PLACES

ARMORI.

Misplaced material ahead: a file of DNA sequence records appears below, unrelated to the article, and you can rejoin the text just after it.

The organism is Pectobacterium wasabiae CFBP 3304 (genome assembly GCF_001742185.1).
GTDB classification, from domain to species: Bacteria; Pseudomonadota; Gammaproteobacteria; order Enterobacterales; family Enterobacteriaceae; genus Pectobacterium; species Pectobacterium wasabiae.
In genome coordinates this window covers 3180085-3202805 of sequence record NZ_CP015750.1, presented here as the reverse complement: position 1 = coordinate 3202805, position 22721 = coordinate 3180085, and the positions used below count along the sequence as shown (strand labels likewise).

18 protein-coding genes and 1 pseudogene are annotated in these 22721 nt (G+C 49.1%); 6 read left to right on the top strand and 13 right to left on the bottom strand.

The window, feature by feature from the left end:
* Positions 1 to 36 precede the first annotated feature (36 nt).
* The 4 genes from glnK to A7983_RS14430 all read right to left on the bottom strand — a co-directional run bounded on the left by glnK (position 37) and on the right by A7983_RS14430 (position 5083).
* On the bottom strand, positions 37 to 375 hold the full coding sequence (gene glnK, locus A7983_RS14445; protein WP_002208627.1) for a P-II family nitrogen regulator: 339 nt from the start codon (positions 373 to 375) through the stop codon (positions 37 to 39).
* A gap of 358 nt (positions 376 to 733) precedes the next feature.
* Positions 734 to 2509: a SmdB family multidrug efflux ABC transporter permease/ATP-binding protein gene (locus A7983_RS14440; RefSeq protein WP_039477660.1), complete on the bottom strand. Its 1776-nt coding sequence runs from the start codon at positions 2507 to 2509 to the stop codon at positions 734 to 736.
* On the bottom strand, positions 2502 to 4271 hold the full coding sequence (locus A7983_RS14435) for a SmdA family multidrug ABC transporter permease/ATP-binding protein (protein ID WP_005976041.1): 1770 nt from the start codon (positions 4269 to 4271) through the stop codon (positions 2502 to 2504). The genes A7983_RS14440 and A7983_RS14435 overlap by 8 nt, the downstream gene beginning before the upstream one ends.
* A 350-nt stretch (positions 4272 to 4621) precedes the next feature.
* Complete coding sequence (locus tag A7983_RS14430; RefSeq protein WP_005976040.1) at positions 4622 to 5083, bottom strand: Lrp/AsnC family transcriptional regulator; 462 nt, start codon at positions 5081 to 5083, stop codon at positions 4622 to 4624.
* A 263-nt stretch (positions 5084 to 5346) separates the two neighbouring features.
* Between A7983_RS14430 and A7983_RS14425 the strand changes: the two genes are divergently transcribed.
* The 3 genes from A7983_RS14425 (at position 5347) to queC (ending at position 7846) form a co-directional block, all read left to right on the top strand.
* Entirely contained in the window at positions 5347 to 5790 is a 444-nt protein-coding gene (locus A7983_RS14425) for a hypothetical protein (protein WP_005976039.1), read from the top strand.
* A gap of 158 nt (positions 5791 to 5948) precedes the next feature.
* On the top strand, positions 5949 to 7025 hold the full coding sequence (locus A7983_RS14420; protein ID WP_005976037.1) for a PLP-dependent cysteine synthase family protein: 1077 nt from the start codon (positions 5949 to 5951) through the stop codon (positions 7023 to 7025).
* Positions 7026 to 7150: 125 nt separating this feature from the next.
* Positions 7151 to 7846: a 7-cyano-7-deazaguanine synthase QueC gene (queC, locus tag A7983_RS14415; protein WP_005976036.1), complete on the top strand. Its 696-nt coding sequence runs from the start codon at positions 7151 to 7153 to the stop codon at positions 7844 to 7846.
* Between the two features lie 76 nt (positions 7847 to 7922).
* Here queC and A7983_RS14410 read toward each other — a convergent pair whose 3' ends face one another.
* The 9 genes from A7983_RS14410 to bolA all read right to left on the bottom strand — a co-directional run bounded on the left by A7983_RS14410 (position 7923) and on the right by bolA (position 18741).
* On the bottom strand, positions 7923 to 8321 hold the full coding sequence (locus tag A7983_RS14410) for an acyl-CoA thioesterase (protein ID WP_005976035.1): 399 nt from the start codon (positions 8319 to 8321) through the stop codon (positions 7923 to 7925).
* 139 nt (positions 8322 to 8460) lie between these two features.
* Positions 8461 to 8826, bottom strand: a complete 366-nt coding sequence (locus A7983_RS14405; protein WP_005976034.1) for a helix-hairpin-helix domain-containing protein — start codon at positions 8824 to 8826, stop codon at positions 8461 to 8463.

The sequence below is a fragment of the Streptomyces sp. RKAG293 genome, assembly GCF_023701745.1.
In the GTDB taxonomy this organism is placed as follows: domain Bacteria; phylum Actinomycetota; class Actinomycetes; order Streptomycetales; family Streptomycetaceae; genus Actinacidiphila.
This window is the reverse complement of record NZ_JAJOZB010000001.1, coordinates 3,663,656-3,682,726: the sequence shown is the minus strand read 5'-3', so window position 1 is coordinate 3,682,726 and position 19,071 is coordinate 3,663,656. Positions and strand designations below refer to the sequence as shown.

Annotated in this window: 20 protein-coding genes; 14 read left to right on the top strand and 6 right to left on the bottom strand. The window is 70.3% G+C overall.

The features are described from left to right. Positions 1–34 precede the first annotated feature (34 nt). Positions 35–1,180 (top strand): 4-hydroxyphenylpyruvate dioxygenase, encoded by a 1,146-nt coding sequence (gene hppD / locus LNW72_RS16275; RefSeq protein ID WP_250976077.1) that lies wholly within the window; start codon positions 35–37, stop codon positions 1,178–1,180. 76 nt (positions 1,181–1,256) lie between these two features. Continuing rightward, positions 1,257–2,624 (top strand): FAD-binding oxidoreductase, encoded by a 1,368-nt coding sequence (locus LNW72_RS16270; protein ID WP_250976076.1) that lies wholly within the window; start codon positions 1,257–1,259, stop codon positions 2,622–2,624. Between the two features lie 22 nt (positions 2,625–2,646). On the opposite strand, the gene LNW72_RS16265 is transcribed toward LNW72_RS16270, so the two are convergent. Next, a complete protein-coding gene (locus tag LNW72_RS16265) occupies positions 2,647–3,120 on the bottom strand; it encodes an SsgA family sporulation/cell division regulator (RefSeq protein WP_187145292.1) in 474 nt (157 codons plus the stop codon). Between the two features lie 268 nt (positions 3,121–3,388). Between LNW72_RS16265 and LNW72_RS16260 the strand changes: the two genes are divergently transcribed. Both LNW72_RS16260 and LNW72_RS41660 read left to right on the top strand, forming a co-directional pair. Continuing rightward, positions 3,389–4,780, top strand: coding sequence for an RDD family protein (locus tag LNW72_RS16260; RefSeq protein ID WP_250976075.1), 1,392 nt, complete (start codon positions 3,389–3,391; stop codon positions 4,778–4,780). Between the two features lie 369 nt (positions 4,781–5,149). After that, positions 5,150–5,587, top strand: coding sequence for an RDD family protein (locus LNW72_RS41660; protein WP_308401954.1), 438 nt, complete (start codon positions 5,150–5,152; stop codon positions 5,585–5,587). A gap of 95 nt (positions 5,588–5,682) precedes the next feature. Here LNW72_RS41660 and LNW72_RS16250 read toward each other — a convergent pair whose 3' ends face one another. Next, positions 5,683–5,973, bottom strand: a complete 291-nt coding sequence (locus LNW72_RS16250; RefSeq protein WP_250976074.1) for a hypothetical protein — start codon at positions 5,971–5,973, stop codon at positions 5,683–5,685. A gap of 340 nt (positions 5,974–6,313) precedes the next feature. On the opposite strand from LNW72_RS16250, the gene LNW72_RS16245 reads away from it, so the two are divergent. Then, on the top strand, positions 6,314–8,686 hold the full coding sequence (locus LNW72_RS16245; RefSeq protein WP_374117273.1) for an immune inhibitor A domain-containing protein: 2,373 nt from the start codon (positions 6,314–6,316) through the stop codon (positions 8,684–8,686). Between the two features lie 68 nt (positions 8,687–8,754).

Armori is a large village in Gadhciroli tahsil lying on the road connecting Gadhciroli and Brahmapuri, 24 km. (15 miles) distant from the former and 33.79 km. (21 miles) from the latter. It is also connected with Mendki by a good all-weather road which further on runs to Talodhi. As per the 1961 Census the village population is 8,628, and mainly consists of Kostis, Kunbis, Tells and Dhimars. The weekly bazar held on Fridays is one of the most important markets in this part of the district for the surrounding villages, the traffic in grain, cloth and cattle being particularly heavy. In olden days Armori used to be a great entrepot for the disposal of iron smelted in the east of the district, but in recent times it has ceased to be such a centre. It is the headquarters of the Wairagad forest range and being situated within 12.87 km. (eight miles) of Wairagad, a good deal of forest produce is brought here. 3.21 km. (two miles) west flows the Wainganga river and during the rains carries a small boat traffic. Among the manufactures of the place figure coarse and fine cloth, country carts called dhamnis, and tasar weaving and spinning. The village is chiefly noted for dhamnis, and the dhamnis of Armori are well known in this part of the district and command a good market. A few families of Dhimars are engaged in rearing tasar silk worms and some of the patterns woven here are of more than usual merit. Armori, has besides primary schools, a high school, a block development office, a primary health centre, a post office, a police station and a rest house. Armori has also a Survey Education Treatment Centre whose task is to find out leprosy-affected patients, treat them and educate them in respect of the adoption of preventive measures. The only extant building of any archaeological interest is an old triple-shrine Saivite temple which Cunningham assigns to Raja Haracandra Gond, but there was no Gond king of that name, and hence it appears likely that he means Hir Sah, who during a prosperous reign adorned his. kingdom with several fine buildings. The conjecture that the temple might have been built by Raja Haracandra Gond, a Killedar of Wairagad, is not unlikely. There is a large tank lying north-west of the temple. However, the temple lies in a neglected state. Fragments of sculptures lie about in its neighbourhood pointing to the existence of temples at one time or the other. The village once belonged to Raja Raghuji Rav of Nagpur. There are wells for drinking water but the village suffers from inadequacy of water during the latter half of summer.

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